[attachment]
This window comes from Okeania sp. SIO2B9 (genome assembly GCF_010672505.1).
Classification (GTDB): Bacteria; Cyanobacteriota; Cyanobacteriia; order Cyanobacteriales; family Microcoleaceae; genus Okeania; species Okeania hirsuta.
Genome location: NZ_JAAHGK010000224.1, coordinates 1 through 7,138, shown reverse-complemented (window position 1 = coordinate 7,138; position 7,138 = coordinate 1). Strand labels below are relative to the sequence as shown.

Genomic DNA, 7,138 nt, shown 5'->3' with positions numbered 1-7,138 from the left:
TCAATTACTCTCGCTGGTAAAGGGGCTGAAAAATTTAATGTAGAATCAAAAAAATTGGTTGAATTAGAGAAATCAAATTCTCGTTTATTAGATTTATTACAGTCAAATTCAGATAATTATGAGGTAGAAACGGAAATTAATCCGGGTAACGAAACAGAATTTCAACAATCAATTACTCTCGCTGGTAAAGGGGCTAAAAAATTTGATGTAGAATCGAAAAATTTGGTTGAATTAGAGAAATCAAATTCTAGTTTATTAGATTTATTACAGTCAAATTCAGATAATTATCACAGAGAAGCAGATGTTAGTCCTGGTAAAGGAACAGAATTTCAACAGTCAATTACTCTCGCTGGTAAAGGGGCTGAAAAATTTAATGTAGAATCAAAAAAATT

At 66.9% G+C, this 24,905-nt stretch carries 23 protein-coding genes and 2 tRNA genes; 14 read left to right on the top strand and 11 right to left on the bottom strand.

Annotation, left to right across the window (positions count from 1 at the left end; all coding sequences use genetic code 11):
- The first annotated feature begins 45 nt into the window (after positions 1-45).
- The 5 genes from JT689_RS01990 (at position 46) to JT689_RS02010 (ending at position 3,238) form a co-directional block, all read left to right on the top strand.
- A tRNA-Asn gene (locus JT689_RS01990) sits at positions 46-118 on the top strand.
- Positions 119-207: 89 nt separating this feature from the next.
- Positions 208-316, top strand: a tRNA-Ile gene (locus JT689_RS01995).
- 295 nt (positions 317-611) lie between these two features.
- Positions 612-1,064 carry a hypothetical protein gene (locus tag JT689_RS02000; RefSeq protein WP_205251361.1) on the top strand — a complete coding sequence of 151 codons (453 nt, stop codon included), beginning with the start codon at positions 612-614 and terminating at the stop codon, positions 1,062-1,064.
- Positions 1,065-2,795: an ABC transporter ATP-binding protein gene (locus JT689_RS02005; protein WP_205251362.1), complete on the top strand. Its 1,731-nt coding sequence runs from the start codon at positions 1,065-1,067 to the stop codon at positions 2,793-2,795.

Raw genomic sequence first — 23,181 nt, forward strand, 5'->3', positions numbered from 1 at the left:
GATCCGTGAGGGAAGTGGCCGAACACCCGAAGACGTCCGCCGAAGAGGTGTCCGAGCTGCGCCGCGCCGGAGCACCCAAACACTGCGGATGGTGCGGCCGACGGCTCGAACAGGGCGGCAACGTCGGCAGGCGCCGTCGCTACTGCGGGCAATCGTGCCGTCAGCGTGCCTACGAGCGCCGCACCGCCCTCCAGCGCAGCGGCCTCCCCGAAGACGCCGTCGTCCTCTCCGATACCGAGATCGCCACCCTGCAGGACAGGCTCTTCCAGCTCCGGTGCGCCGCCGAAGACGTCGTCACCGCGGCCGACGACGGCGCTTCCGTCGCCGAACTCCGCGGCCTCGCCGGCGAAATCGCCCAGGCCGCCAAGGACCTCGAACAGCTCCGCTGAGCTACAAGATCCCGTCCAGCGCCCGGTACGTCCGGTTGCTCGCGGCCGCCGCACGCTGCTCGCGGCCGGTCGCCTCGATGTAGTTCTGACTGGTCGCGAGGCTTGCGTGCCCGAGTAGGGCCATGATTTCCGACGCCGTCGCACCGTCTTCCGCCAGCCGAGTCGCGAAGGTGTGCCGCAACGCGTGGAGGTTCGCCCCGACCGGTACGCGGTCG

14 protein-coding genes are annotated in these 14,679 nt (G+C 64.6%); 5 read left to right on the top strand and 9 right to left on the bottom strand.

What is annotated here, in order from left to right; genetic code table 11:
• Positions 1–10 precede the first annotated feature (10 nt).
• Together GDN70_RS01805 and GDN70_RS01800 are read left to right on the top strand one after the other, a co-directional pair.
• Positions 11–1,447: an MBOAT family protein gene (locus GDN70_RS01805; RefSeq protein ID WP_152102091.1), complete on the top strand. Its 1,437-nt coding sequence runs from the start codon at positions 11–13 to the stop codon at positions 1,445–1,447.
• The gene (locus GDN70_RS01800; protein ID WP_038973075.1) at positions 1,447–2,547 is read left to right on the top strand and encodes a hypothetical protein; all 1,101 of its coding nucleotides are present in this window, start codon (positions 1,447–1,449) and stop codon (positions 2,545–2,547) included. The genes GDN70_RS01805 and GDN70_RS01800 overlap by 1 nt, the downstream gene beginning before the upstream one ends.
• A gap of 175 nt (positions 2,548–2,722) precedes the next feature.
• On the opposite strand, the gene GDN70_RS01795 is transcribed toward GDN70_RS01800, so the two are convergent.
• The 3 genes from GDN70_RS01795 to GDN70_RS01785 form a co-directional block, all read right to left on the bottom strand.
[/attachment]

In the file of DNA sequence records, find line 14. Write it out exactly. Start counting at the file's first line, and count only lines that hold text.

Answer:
- Positions 612-1,064 carry a hypothetical protein gene (locus tag JT689_RS02000; RefSeq protein WP_205251361.1) on the top strand — a complete coding sequence of 151 codons (453 nt, stop codon included), beginning with the start codon at positions 612-614 and terminating at the stop codon, positions 1,062-1,064.